H.A. Rey and Margret Rey, the husband-and-wife team behind Curious George, the multimillion-selling children’s franchise, were Jewish refugees during World War II, fleeing from Paris in 1940 on homemade bicycles.
It takes an inquisitive mind and a steady spirit to get the whole story about the creators of “Curious George.”
Ema Ryan Yamazaki, 27 and a graduate of New York University’s film school, has spent the last two years working on a documentary about H.A. Rey and Margret Rey, the husband-and-wife team behind the multimillion-selling children’s franchise. The Reys were Jewish refugees during World War II, fleeing from Paris in 1940 on homemade bicycles. Eventually settling in Cambridge, Massachusetts, they would launch a series that has sold more than 30 million copies worldwide. (H.A. Rey died in 1977; Margret Rey in 1996.)
Yamazaki, whose previous credits include directing a short documentary about an 800-year-old Buddhist temple in Kyoto, Japan, and editing the HBO documentary “Class Divide,” had read “Curious George” in Japanese as a girl and was surprised to learn that no one had made a film about the Reys. Through a mutual friend, she got in touch with the literary estate and received its cooperation.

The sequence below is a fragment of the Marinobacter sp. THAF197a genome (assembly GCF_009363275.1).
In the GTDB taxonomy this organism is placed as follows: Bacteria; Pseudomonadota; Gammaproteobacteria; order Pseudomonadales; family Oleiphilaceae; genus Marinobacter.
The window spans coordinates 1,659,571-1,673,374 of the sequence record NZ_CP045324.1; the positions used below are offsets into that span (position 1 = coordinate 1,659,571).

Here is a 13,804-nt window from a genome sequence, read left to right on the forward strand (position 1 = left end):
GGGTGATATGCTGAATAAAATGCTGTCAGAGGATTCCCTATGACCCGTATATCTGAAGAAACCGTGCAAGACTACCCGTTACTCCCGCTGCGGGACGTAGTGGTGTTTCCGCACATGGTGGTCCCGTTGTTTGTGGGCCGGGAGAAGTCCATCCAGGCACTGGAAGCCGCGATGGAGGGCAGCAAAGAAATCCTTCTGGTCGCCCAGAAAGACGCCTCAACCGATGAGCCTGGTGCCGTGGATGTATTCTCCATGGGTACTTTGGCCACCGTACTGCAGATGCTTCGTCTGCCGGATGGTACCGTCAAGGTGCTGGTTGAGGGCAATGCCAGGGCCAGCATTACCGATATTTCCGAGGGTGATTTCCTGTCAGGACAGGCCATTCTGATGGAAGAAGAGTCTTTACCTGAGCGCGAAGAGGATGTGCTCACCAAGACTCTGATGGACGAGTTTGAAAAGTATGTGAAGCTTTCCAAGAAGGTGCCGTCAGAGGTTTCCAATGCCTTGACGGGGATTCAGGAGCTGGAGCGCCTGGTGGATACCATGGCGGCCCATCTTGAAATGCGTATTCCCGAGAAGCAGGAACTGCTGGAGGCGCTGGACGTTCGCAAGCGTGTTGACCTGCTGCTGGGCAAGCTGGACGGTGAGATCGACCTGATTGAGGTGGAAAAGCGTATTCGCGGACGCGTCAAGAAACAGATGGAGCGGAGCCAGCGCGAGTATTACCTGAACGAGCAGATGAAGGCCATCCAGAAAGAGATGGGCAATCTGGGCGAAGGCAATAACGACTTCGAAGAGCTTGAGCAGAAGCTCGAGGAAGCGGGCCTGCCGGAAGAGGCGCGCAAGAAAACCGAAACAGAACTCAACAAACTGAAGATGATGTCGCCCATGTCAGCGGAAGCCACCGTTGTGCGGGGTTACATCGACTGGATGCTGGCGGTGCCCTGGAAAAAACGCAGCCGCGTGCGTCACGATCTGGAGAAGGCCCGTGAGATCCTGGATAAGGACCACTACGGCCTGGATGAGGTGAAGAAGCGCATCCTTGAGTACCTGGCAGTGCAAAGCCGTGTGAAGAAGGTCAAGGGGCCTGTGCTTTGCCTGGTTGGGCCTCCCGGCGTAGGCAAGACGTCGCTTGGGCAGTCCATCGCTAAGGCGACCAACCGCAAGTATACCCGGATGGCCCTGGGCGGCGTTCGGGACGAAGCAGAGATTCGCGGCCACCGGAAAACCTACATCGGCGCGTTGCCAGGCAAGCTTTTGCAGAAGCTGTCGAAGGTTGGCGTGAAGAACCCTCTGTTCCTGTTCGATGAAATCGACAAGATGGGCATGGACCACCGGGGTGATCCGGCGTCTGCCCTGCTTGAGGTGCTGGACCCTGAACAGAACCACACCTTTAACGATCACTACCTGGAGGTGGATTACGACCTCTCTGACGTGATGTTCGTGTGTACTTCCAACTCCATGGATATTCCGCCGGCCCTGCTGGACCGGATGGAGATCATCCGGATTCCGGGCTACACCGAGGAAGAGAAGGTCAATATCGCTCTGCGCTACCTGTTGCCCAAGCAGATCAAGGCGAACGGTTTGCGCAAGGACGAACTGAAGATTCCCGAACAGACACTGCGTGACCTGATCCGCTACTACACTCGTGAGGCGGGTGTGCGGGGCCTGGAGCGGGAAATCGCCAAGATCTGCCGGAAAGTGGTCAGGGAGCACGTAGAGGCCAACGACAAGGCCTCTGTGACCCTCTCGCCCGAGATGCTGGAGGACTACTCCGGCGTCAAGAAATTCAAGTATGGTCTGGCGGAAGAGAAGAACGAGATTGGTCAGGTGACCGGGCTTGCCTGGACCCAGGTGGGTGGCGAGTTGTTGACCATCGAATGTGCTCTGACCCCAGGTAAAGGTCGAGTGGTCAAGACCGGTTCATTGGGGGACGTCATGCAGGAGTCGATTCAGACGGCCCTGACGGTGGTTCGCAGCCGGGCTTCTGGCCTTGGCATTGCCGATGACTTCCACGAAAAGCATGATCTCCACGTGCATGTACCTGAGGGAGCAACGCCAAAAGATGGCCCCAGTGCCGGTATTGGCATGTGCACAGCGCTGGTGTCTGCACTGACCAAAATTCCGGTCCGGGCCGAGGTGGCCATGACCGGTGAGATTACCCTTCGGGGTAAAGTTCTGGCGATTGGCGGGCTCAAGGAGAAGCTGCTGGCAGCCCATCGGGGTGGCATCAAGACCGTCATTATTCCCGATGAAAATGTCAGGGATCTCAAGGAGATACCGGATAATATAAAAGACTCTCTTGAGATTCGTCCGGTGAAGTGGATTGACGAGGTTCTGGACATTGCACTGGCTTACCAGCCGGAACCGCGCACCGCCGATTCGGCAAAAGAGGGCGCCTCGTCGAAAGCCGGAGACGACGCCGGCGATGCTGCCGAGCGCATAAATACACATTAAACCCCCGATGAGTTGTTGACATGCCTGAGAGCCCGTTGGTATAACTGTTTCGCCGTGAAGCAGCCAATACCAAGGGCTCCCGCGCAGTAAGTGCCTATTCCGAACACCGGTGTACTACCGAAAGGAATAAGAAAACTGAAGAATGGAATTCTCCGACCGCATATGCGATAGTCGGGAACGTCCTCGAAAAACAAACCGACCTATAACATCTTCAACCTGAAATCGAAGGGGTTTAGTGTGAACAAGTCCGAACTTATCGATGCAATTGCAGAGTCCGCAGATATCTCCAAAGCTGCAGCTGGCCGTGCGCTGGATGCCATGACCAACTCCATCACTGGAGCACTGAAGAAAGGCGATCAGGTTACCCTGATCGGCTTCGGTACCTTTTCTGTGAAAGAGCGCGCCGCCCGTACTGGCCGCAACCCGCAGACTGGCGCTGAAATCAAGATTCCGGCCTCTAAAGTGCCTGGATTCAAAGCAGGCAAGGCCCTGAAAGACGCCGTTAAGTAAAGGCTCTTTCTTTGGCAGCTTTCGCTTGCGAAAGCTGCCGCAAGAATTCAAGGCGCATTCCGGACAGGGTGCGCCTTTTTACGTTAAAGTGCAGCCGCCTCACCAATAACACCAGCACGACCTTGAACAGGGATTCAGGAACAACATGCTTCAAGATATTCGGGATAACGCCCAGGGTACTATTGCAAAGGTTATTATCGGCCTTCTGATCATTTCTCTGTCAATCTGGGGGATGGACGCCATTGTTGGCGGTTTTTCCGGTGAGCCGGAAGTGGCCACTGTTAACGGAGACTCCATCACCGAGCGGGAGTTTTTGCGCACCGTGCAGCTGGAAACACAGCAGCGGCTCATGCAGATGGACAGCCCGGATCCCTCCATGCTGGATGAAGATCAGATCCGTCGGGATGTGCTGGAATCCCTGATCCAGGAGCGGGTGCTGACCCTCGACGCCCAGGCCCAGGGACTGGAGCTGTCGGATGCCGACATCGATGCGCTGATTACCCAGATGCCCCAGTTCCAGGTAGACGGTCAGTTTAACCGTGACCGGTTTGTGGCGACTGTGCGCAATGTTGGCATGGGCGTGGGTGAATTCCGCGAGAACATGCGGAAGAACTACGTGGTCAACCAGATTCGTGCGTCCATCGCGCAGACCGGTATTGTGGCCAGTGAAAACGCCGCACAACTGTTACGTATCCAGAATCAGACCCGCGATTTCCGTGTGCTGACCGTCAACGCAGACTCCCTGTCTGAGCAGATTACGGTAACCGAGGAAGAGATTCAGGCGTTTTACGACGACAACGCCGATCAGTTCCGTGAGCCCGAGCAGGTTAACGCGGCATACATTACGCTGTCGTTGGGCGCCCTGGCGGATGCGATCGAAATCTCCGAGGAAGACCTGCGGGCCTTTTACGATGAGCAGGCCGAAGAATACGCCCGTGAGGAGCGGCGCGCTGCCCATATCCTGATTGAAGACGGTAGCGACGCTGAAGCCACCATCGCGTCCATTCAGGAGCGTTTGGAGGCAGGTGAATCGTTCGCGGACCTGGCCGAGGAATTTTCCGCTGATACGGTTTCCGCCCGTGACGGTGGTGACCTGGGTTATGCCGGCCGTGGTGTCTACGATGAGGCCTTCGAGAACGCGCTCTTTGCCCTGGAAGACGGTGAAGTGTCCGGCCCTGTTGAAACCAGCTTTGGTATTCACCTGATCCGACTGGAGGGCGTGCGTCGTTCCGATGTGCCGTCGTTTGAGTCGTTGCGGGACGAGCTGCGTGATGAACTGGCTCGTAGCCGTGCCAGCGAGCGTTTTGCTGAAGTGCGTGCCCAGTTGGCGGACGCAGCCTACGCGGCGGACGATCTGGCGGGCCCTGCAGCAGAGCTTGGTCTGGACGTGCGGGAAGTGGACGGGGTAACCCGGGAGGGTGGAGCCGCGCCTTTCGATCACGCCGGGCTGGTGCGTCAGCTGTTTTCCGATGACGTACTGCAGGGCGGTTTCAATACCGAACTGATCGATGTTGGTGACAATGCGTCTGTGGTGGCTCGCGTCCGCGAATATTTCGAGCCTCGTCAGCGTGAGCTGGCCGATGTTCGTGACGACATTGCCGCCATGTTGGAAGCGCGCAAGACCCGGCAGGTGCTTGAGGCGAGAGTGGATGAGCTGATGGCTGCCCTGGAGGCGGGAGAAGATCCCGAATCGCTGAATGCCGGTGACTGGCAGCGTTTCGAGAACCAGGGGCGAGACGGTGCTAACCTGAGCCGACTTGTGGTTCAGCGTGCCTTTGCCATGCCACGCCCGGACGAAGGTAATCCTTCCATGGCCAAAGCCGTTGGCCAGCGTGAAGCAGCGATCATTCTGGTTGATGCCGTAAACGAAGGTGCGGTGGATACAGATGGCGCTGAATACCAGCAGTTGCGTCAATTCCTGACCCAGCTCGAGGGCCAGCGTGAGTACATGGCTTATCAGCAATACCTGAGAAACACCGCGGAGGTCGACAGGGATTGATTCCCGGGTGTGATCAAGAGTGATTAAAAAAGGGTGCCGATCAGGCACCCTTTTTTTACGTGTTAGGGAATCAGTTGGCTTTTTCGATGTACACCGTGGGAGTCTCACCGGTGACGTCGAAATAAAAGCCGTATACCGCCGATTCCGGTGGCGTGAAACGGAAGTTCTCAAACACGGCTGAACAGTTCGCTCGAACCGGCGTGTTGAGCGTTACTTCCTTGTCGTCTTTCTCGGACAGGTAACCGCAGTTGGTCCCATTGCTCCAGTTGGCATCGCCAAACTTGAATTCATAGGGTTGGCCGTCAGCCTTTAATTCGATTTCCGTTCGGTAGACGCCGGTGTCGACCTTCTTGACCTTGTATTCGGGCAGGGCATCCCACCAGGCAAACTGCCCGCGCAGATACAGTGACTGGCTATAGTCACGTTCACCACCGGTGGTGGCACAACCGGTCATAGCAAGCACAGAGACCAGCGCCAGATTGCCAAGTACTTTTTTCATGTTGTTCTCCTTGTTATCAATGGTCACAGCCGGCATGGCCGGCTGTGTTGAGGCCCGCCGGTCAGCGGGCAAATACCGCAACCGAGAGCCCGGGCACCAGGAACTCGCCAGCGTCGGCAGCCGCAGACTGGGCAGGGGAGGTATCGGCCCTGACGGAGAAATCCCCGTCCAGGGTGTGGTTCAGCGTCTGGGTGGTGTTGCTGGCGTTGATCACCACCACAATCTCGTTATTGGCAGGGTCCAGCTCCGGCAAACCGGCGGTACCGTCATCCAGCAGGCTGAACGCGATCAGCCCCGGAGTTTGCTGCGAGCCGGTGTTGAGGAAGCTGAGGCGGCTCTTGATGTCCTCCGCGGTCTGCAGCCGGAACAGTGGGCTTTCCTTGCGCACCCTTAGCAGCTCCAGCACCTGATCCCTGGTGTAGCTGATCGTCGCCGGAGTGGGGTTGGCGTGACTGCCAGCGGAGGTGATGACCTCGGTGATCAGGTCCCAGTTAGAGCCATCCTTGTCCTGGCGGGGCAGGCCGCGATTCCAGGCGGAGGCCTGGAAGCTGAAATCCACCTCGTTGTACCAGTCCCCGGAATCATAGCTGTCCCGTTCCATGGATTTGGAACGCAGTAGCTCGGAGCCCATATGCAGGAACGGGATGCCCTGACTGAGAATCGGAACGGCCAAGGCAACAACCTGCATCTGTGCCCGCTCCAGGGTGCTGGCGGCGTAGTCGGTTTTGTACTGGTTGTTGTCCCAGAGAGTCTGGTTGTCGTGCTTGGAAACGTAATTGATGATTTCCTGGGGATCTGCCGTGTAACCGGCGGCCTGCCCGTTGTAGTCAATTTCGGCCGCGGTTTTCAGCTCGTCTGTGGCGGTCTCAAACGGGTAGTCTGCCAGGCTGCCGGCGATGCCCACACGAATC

Yamazaki plans a 75-minute documentary, which has the working title, “Monkey Business: The Adventures of George’s Curious Creators,” and will include original animation of the Reys themselves, and has begun a Kickstarter campaign to help with funding. She recently sat down and talked with The Associated Press about the project.
AP: What made you want to do a film about the Reys?
Yamazaki: I grew up in Japan reading ‘George’ in Japanese, and … when I learned they were these German immigrants who had fled the Nazis on bicycles with the first Curious George book with them, it was enough for me to be interested. … And I assumed there was already a movie out there and when there wasn’t I was immediately in a car, headed to Cambridge to meet the lady who runs the estate.
AP: What sorts of materials have you found?
Yamazaki: There’s … 300 boxes (at the University of Southern Mississippi) of the Reys’ personal archives, anything from their wartime journals to letters they wrote to each other, the process of how they created Curious George — so the rough sketches all the way through to the fine prints, (and) all this other artwork they did that they never published.
AP: What did you learn through your research?
Yamazaki: As I learned more about them, and I learned about their story, it’s almost inseparable. Who they were is why they were able to make that monkey.
I love how Margret describes the monkey as someone that finds himself in trouble and through his own ingenuity gets himself out of trouble. That’s her words and it might have as well been them, describing them, especially in their escape. They literally found themselves, the night before, it was too late to leave, with no cars, no trains to be had, not even a bicycle. All they had was a tandem bike. It was Margaret who had no patience basically to ride a tandem bike to flee the Nazis. And she said, ‘Hans, my husband, do something about this.’ And he cobbled together two separate bicycles out of spare parts.
Things like that, that are very George-like in a way — the creativity, the imagination and their approach to things — really I think seep through into what they created.
By: Hillel Italie, AP National Writer